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Re: [Qemu-devel] [PATCH 1/5] Add target memory mapping API

From: Ian Jackson
Subject: Re: [Qemu-devel] [PATCH 1/5] Add target memory mapping API
Date: Mon, 19 Jan 2009 17:53:06 +0000

Avi Kivity writes ("Re: [Qemu-devel] [PATCH 1/5] Add target memory mapping 
> Ian Jackson wrote:
> > Efficient read-modify-write may be very hard for some setups to
> > achieve.  It can't be done with the bounce buffer implementation.
> > I think ond good rule of thumb would be to make sure that the interface
> > as specified can be implemented in terms of cpu_physical_memory_rw.
> What is the motivation for efficient rmw?

I think you've misunderstood me.  I don't think there is such a
motivation.  I was saying it was so difficult to implement that we
might as well exclude it.

But whatever we do, the map interface we specify should be
implementable in terms of cpu_physical_memory_rw.  Ie, it should be
possible to implement the map interface with a bounce buffer.  Which
your proposal did except for the partial write case.

> > That would be one alternative but isn't it the case that (for example)
> > with a partial DMA completion, the guest can assume that the
> > supposedly-untouched parts of the DMA target memory actually remain
> > untouched rather than (say) zeroed ?
> For block devices, I don't think it can.

`Block devices' ?  We're talking about (say) IDE controllers here.  I
would be very surprised if an IDE controller used DMA to overwrite RAM
beyond the amount of successful transfer.

If a Unix variant does zero copy IO using DMA direct into process
memory space, then it must even rely on the IDE controller not doing
DMA beyond the end of the successful transfer, as the read(2) API
promises to the calling process that data beyond the successful read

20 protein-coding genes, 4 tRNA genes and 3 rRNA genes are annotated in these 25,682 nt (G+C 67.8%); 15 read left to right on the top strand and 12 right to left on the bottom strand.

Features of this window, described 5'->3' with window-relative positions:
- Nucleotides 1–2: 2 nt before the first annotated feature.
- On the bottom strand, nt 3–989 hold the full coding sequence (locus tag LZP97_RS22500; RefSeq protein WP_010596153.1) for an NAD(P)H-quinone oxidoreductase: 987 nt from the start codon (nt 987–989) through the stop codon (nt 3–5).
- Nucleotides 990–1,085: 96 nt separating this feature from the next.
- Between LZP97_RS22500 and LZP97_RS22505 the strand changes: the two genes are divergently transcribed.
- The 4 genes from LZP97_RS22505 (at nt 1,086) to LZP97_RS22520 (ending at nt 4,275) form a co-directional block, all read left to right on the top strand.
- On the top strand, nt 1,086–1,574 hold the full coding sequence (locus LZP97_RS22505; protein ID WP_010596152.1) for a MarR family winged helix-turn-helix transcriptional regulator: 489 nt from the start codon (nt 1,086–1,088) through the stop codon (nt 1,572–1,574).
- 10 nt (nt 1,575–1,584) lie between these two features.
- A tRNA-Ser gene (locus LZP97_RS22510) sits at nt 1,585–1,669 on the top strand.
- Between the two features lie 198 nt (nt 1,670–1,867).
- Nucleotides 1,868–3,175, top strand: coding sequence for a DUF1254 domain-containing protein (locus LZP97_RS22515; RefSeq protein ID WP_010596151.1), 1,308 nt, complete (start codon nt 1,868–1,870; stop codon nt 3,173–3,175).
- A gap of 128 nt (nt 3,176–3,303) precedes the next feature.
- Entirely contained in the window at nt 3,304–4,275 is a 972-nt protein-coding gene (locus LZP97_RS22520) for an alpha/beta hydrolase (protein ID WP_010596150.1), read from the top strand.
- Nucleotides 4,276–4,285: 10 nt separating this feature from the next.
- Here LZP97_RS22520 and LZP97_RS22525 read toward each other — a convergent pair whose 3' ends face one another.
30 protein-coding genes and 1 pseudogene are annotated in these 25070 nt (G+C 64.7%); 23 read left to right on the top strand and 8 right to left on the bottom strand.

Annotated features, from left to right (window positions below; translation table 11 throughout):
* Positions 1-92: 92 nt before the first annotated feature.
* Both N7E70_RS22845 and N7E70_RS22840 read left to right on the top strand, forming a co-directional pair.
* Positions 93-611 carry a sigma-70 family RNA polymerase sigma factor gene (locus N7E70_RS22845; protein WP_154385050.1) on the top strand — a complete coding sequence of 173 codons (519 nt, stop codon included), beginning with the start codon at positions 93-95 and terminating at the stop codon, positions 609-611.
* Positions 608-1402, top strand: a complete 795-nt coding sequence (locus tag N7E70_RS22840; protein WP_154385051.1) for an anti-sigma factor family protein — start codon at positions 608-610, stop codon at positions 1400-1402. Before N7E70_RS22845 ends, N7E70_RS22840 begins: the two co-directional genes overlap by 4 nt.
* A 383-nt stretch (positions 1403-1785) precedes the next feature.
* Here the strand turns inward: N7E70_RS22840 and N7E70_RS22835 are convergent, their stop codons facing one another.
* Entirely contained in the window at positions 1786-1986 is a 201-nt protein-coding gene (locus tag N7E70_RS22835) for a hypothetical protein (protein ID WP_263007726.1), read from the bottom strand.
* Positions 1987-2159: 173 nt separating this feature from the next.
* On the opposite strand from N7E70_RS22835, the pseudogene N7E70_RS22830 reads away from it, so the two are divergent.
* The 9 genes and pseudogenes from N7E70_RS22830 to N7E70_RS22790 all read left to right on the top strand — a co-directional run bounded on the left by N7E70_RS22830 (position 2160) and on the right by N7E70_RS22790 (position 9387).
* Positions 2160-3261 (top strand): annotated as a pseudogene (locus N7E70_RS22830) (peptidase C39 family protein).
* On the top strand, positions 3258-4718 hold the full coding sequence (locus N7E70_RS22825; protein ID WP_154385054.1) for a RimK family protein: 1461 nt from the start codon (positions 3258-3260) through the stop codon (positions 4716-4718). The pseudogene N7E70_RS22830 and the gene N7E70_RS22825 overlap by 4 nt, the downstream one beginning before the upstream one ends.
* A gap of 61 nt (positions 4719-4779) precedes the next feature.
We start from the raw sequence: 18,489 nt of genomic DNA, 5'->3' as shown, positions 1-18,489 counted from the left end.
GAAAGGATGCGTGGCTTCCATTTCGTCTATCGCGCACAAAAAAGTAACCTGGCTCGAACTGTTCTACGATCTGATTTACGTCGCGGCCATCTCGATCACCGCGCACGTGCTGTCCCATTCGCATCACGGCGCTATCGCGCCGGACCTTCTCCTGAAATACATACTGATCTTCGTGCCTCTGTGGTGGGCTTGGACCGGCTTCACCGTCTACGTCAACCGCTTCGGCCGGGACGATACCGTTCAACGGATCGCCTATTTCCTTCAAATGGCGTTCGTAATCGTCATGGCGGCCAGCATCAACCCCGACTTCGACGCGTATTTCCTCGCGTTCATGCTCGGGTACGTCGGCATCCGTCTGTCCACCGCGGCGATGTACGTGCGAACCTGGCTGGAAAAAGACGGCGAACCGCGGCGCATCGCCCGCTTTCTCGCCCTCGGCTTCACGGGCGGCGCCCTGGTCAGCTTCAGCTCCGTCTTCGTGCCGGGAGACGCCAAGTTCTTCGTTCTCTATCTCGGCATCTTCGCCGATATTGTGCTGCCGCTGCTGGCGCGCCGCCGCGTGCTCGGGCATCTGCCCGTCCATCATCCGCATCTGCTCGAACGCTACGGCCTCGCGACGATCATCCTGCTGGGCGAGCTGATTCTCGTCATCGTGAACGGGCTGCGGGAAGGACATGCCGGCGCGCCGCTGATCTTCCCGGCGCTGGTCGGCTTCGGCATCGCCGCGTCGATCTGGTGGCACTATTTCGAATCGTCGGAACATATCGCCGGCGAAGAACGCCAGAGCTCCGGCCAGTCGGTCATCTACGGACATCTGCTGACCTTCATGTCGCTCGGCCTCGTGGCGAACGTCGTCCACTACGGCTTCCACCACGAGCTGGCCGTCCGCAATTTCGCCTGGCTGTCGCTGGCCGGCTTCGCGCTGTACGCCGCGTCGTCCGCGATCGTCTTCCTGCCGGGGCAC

is left untouched.

And even if the IDE spec happily says that the (IDE) host (ie our
guest) is not allowed to assume that that memory (ie the memory beyond
the extent of the successful part of a partially successful transfer)
is unchanged, there will almost certainly be some other IO device on
some some platform that will make that promise.

So we need a call into the DMA API from the device model to say which
regions have actually been touched.

> > In a system where we're trying to do zero copy, we may issue the map
> > request for a large transfer, before we know how much the host kernel
> > will actually provide.
> Won't it be at least 1GB?  Partition you requests to that size.

No, I mean, before we know how much data qemu's read(2) will transfer.

>  In any case, this will only occur with mmio.  I don't think the
> guest can assume much in such cases.

No, it won't only occur with mmio.

In the initial implementation in Xen, we will almost certainly simply
emulate everything with cpu_physical_memory_rw.  So it will happen all
the time.

> > Err, no, I don't really see that.  In my proposal the `handle' is
> > actually allocated by the caller.  The implementation provides the
> > private data and that can be empty.  There is no additional memory
> > allocation.
> You need to store multiple handles (one per sg element), so you need to 
> allocate a variable size vector for it.  Preallocation may be possible 
> but perhaps wasteful.

See my reply to Anthony Ligouri, which shows how this can be avoided.
Since you hope for a single call to map everything, you can do an sg
list with a single handle.


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